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Backstory | How the loco workers' strike of May 1974 foreshadowed the Emergency

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The 20 day strike of 17 lakh workers of the Indian Railways led by George Fernandes started a major showdown between the workers and the Congress government headed by Prime Minister Indira Gandhi. The government repression during the days showed the first signs of what was going to follow in the Emergency.

Backstory | How the loco workers' strike of May 1974 foreshadowed the Emergency
One of the biggest strikes in the history of labour movements anywhere in the world took place in India in May 1974 when 17 lakh workers of the Indian Railways struck work demanding better working conditions and higher wages. The strike was led by George Fernandes in his capacity as the President of the All India Railwaymen's Federation, one of the two unions recognised by the Railway Board along with the National Federation of Indian Railwaymen (NFIR).
There were many reasons for the strike. But the primary discontent of the workers stemmed from a peculiar British-era condition whereby their work was classified as "continuous". This meant that loco workers were required to be on duty as long as a train was on trip. Often, this meant working for several days at a stretch.
This wasn't the first strike on the issue. The workers had been demanding an eight-hour working day on par with other government staff for a while. Between 1967 and 1974 there had been four such strikes but the one in 1974, supported by over 70 percent of the railway staff, was the most significant. By this time, many rail workers were disillusioned with their recognized unions’ inability to secure their rights. This had led to the creation of independent, category-based unions, such as the Loco Running Staff Association.
As detailed by Stephen Sherlock in his brilliant book The Indian railways strike of 1974: a study of power and organised labour, ahead of the planned strike, all these unions along with the central trade unions as well as some of the opposition parties bandied together under a National Coordinating Committee for Railwaymen’s Struggle (NCRRS). To start with, the strike was extremely successful with workers and their families squatting on the tracks to prevent trains running. What alarmed the government even more was when electricity and transport workers as well as taxi drivers in Mumbai joined the protests.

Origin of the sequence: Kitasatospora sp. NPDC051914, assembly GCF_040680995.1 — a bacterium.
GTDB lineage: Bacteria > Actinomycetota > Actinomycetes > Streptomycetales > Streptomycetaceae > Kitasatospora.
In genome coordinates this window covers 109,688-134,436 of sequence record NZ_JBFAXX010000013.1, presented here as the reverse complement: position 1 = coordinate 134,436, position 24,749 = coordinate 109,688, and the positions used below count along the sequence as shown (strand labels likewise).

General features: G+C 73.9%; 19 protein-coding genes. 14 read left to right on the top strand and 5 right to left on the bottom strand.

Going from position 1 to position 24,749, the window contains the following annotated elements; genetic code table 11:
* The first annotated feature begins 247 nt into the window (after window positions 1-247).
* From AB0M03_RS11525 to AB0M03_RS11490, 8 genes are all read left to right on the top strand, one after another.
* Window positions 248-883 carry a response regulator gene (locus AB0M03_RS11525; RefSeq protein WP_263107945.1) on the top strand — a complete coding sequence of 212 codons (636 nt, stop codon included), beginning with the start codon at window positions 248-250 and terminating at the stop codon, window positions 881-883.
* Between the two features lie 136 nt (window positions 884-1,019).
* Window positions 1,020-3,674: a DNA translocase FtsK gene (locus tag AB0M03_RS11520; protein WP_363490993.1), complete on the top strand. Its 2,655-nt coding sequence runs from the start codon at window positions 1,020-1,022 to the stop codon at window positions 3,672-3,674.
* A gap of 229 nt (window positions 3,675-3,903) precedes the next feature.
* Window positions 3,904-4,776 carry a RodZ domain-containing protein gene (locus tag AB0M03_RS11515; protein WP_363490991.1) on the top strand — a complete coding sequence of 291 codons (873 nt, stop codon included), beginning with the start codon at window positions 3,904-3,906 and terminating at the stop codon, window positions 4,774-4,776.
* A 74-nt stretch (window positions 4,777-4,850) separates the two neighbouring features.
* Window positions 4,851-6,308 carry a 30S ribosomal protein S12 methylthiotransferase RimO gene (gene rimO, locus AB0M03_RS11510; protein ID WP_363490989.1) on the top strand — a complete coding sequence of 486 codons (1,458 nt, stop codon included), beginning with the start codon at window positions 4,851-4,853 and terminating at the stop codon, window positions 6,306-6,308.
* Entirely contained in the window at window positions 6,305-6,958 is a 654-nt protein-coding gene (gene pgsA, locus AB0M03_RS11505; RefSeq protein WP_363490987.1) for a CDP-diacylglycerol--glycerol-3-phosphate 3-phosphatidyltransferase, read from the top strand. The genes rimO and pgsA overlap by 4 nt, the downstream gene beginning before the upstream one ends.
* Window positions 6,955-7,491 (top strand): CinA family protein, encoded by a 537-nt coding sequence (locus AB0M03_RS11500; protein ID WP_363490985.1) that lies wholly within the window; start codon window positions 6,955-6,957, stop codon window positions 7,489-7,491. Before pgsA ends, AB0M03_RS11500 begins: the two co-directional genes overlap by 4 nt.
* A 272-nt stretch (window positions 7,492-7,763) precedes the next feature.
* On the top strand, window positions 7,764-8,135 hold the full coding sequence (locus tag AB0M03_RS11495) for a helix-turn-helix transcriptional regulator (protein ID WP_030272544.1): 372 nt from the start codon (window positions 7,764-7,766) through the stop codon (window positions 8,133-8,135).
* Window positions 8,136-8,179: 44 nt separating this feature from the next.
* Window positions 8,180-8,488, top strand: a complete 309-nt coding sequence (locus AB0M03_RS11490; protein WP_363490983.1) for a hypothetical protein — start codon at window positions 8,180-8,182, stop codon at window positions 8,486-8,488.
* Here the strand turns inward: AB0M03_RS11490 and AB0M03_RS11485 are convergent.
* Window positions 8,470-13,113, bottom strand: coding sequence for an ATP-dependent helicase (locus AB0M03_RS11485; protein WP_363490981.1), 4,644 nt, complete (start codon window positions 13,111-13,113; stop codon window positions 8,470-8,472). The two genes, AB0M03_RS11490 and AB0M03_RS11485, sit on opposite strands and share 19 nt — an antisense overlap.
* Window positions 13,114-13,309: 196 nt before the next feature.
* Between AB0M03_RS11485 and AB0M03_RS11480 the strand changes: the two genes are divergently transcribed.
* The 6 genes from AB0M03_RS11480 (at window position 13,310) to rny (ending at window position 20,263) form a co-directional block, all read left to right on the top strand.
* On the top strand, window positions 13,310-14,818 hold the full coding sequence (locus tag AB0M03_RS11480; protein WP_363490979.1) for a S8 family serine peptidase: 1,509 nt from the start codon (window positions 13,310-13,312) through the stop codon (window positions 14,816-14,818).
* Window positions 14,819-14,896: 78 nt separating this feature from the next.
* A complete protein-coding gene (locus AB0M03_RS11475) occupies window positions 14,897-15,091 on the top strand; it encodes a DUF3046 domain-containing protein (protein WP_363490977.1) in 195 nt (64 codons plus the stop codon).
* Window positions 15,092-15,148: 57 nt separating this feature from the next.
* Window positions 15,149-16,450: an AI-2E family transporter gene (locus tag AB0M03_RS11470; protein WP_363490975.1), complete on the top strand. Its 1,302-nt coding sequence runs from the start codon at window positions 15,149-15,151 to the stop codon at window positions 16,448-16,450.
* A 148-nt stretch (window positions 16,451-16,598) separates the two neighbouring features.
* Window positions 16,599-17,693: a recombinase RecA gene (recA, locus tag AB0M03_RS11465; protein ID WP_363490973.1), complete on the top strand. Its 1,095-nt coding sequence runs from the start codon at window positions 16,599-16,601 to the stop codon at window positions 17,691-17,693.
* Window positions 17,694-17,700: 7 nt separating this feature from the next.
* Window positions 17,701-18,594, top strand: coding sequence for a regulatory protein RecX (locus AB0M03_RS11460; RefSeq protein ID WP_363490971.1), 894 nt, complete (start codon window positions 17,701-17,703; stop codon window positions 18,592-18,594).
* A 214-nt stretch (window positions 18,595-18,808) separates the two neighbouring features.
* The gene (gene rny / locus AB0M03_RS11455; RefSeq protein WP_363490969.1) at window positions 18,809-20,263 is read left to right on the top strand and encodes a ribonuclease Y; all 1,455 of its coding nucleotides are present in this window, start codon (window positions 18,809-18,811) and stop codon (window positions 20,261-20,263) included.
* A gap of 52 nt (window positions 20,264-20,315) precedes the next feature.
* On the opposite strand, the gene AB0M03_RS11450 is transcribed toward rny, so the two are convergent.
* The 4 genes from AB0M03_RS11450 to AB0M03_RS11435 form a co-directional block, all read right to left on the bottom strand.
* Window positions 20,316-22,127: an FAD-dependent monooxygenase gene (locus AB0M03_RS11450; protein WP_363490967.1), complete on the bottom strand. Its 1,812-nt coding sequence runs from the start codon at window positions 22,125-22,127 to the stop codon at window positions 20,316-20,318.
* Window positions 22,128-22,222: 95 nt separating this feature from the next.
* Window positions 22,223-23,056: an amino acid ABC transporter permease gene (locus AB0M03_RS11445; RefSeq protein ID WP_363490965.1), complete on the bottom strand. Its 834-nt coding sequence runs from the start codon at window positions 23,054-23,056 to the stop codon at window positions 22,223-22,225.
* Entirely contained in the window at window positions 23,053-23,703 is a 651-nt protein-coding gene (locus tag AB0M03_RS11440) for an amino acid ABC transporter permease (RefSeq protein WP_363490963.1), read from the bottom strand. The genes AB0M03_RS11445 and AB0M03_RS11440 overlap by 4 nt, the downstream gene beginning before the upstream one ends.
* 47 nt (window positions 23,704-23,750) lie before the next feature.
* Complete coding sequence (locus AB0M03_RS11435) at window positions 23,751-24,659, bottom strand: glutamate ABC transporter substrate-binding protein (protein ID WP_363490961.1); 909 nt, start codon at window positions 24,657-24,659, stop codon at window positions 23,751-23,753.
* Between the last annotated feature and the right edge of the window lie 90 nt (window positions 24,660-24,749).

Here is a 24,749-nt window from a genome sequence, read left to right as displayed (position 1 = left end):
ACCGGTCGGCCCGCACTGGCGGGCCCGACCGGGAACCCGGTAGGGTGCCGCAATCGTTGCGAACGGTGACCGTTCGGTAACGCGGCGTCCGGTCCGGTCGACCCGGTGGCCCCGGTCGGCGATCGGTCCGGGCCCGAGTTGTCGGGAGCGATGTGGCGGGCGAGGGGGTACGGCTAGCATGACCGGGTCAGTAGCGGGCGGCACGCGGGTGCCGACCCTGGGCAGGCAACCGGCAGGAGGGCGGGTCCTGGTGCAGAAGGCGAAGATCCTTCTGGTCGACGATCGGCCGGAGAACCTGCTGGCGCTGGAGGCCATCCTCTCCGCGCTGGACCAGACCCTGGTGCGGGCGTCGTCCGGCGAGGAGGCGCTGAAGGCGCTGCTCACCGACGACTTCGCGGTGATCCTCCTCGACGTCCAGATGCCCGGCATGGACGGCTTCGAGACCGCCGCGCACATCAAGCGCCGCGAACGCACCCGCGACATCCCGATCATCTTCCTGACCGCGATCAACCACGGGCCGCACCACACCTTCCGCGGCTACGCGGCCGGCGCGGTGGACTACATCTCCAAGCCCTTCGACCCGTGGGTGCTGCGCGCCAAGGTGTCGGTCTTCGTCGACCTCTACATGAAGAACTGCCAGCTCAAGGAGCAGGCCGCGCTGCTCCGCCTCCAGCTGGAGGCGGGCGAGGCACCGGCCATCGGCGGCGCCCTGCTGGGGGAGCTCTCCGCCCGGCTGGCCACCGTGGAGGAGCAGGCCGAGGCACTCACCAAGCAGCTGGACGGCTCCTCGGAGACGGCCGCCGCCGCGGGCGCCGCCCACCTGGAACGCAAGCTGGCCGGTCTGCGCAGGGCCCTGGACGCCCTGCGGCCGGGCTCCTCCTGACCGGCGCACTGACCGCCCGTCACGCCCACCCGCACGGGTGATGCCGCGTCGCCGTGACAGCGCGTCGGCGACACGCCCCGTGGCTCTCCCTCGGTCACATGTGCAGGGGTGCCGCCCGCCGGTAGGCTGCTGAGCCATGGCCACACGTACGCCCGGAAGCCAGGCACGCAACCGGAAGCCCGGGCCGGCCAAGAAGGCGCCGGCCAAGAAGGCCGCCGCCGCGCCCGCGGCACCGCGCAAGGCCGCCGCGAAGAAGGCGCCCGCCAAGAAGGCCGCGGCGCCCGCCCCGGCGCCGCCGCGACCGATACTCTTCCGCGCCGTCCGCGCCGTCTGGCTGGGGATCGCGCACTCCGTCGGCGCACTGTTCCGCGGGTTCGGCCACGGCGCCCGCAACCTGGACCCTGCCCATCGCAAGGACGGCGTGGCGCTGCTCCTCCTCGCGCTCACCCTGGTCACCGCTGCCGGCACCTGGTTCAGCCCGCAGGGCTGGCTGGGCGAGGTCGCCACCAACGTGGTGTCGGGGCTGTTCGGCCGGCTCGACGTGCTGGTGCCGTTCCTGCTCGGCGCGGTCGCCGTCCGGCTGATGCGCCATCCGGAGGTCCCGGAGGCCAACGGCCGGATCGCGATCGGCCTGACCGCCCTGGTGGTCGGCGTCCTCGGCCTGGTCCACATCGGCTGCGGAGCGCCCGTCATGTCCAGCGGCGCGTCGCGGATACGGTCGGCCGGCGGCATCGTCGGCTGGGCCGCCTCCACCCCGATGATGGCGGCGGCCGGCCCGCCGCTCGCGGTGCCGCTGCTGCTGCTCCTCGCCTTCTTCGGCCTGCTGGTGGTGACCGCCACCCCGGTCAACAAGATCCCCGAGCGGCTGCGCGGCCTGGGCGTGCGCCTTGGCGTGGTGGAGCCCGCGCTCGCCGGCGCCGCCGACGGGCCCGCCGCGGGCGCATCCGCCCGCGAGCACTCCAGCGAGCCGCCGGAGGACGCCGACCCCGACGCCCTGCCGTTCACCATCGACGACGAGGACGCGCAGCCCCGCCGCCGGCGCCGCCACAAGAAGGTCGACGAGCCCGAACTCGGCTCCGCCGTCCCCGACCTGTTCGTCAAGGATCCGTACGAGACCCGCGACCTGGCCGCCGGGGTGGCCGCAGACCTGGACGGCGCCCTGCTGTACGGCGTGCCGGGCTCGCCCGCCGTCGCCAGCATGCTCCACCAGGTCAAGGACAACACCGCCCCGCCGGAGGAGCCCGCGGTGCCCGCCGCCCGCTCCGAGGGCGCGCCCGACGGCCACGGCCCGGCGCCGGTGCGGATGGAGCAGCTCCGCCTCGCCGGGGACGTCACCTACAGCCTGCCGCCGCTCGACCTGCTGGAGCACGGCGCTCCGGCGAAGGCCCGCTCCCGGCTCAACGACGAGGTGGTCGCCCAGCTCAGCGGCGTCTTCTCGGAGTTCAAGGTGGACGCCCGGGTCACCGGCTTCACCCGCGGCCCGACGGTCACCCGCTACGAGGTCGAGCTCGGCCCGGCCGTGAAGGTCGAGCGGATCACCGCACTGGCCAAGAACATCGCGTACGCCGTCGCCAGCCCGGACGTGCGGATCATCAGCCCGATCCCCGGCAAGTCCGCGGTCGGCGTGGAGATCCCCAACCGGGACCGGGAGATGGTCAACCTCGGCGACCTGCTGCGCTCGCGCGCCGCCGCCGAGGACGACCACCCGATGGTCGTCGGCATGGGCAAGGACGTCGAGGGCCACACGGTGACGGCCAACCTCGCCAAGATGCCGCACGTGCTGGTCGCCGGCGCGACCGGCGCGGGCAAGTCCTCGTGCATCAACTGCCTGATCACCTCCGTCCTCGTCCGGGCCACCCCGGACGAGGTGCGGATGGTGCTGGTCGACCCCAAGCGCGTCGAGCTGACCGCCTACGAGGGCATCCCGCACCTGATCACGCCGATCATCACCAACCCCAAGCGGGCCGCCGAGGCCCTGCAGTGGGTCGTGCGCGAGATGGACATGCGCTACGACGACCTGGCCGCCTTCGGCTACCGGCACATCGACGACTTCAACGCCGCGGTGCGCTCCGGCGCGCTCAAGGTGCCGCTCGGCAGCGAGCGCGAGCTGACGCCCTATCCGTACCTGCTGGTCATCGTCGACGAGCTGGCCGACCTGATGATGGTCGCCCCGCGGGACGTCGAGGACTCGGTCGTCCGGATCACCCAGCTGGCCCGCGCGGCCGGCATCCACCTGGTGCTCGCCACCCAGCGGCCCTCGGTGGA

What followed was brutal government action with the Border Security Force (BSF), Central Reserve Police Force (CRPF) and the Provincial Armed Constabulary (PAC) deployed to put down the protests. Thousands of workers were thrown into jail many of them under the draconian Defense of India Rules and the Maintenance of Internal Security Act (MISA) and others were summarily dismissed from service. Fernandes along with many of the leaders was arrested on the night of May 2, 1974 in a clear signal that the government of Indira Gandhi was in no mood to negotiate. Indeed the repression with which the state moved to quell the movement was a foretaste of events that would play out a year later across the country when Emergency was declared.
Strangely, the political leadership of the non-Congress parties like the Communist Party of India (CPI), the Communist Party of India (Marxist) (CPI (M)) which might have been expected to support the movement, showed a strange lack of will. Mostly these parties were keen on a quick negotiated settlement instead of a prolonged strike. This lack of political support confused the workers along with their mistrust of their own unions.
Eventually the strike lasted only 20 days. Its reverberations though would be felt for decades to come since it was here that the first seeds of the Emergency were sown.
—Sundeep Khanna is a former editor and the co-author of the recently released Azim Premji: The Man Beyond the Billions. Views are personal
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